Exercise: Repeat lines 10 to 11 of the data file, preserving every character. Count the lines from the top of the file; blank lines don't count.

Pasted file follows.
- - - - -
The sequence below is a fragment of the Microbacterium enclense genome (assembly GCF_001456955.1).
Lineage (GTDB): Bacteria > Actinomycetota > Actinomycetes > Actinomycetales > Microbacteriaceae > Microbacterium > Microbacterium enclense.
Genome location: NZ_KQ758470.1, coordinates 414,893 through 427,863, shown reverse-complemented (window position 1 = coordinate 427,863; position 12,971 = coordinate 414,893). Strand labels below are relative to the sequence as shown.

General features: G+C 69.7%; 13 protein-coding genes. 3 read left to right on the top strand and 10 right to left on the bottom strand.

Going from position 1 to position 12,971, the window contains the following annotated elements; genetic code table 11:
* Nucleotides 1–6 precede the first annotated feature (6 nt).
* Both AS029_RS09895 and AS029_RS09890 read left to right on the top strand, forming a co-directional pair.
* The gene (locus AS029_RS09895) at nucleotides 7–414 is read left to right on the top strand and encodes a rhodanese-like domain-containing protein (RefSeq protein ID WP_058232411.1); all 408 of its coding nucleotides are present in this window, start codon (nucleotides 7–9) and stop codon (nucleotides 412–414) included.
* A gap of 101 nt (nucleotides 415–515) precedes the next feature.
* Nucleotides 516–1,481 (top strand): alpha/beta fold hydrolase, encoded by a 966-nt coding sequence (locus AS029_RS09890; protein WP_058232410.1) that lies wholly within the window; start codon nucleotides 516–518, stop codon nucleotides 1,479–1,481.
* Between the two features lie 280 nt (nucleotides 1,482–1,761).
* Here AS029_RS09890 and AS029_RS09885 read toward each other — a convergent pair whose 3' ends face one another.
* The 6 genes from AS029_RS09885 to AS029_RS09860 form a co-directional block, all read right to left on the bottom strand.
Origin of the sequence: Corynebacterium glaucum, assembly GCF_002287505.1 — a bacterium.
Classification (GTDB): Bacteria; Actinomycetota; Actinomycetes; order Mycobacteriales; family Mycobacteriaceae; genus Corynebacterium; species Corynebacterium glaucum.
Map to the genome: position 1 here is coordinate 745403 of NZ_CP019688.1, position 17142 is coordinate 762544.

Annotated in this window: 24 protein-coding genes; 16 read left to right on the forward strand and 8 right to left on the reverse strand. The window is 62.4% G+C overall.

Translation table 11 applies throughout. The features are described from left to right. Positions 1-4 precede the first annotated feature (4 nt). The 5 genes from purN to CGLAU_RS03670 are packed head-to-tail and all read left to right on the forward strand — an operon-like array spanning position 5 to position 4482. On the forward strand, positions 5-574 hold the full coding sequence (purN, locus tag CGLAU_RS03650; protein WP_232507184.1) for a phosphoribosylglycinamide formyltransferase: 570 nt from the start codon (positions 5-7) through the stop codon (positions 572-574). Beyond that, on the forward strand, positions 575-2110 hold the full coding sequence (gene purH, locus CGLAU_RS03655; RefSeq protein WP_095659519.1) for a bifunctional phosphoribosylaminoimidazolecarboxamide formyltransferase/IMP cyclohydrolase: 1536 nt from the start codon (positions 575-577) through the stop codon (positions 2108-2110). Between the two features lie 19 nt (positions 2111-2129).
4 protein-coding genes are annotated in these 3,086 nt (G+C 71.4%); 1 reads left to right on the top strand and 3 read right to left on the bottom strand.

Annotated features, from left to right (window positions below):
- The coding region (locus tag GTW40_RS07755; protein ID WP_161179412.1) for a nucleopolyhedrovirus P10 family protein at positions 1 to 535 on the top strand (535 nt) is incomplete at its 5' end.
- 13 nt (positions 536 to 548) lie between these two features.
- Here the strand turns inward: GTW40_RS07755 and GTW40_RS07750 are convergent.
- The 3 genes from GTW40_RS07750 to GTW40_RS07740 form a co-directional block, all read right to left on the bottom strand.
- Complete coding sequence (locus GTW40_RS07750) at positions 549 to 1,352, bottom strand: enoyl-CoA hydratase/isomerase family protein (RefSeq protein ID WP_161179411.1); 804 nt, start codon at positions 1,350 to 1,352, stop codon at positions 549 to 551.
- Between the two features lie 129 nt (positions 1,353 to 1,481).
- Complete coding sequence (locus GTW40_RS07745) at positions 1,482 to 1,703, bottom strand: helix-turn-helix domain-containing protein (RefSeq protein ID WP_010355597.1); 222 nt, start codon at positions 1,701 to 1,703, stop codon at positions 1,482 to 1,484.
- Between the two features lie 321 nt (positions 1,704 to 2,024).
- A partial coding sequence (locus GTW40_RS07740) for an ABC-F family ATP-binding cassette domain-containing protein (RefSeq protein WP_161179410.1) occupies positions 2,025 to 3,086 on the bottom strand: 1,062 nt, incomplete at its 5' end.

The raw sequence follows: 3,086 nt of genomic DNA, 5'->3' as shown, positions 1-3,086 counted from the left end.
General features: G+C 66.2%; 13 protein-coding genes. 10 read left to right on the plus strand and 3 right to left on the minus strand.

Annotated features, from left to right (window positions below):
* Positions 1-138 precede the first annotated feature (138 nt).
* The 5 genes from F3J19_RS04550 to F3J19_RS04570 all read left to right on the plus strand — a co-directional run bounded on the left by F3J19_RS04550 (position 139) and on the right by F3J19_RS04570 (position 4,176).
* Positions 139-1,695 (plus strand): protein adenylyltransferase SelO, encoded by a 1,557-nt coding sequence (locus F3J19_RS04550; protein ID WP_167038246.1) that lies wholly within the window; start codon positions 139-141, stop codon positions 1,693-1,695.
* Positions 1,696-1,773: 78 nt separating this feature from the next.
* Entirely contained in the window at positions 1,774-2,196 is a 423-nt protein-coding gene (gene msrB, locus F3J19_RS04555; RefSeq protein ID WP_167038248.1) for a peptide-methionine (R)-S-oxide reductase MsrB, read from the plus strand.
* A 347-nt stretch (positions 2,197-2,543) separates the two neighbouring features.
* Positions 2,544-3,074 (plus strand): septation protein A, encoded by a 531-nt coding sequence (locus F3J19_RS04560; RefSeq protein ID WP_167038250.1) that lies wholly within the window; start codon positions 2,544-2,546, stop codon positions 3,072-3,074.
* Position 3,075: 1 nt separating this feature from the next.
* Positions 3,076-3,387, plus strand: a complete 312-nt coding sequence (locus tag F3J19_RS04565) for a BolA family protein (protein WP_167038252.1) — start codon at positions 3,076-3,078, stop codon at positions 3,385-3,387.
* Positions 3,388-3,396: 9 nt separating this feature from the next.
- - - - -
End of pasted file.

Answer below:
* Nucleotides 516–1,481 (top strand): alpha/beta fold hydrolase, encoded by a 966-nt coding sequence (locus AS029_RS09890; protein WP_058232410.1) that lies wholly within the window; start codon nucleotides 516–518, stop codon nucleotides 1,479–1,481.
* Between the two features lie 280 nt (nucleotides 1,482–1,761).